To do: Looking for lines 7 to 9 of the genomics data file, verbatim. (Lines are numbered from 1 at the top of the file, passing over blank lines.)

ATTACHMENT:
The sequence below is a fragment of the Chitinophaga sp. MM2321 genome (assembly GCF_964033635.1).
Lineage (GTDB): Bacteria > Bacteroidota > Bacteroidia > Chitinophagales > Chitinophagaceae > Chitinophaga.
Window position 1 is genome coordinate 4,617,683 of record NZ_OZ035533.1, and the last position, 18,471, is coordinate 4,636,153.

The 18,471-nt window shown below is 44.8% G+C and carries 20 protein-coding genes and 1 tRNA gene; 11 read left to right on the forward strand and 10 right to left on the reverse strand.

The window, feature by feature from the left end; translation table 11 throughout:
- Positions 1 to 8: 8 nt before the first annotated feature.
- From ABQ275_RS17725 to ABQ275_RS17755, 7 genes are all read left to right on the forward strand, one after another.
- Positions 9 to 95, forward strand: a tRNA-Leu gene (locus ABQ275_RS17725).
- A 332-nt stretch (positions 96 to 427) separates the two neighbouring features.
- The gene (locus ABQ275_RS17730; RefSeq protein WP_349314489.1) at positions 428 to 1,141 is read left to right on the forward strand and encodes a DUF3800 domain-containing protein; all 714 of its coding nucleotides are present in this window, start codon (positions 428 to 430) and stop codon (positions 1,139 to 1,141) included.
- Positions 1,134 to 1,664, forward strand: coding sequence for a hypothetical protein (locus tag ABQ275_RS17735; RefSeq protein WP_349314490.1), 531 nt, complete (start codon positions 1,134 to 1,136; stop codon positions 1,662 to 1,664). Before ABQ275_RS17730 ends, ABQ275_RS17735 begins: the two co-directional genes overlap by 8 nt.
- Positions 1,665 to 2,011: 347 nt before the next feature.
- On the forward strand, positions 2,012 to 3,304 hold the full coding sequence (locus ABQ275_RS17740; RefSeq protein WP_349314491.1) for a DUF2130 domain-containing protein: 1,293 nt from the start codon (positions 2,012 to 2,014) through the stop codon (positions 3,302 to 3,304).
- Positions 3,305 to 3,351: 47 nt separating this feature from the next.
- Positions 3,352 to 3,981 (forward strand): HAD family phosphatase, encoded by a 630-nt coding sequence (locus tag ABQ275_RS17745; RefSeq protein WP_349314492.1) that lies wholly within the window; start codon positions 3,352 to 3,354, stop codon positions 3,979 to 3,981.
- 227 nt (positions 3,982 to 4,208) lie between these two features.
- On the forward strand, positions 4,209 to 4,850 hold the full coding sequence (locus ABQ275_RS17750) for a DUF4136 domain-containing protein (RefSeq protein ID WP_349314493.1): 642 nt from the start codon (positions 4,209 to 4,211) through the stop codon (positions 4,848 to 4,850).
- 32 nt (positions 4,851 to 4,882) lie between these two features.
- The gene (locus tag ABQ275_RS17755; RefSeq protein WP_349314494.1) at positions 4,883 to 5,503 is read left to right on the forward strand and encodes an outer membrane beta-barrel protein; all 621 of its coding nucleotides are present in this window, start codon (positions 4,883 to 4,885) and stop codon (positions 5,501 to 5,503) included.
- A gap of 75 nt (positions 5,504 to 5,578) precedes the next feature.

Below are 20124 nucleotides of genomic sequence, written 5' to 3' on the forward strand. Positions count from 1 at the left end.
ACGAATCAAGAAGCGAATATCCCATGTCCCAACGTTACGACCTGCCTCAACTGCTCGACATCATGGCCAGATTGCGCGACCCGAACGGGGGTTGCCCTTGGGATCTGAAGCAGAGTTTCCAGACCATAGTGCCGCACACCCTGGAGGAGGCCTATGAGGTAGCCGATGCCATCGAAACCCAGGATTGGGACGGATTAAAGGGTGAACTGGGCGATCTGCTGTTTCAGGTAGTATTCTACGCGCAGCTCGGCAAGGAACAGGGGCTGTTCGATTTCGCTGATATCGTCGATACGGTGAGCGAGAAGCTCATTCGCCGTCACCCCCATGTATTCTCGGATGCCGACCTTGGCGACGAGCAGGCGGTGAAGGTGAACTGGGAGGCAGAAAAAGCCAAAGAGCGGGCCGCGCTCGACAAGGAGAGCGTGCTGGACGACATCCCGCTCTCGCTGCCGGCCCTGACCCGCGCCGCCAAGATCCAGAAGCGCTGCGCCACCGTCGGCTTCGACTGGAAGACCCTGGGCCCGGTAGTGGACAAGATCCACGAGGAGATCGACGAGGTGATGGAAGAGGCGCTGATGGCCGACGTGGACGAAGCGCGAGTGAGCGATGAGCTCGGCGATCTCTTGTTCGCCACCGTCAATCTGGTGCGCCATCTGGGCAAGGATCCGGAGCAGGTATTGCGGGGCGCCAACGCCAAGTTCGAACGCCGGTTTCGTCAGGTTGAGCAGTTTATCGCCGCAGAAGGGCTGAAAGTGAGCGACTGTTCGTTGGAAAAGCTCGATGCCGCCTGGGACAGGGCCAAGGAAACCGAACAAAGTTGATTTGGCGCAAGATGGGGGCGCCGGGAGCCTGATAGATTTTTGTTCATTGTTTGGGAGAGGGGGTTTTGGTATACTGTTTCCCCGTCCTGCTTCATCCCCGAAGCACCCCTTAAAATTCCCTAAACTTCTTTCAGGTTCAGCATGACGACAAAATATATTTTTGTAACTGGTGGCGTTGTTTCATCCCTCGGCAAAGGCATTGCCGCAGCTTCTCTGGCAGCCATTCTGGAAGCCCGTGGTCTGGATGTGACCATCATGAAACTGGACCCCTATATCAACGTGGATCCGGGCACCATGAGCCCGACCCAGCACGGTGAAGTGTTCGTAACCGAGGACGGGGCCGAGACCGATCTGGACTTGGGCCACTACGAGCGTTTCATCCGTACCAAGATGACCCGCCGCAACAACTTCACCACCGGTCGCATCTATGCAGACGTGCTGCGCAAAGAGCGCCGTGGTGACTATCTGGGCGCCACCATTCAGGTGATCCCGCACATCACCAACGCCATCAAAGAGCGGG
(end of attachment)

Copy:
- From ABQ275_RS17725 to ABQ275_RS17755, 7 genes are all read left to right on the forward strand, one after another.
- Positions 9 to 95, forward strand: a tRNA-Leu gene (locus ABQ275_RS17725).
- A 332-nt stretch (positions 96 to 427) separates the two neighbouring features.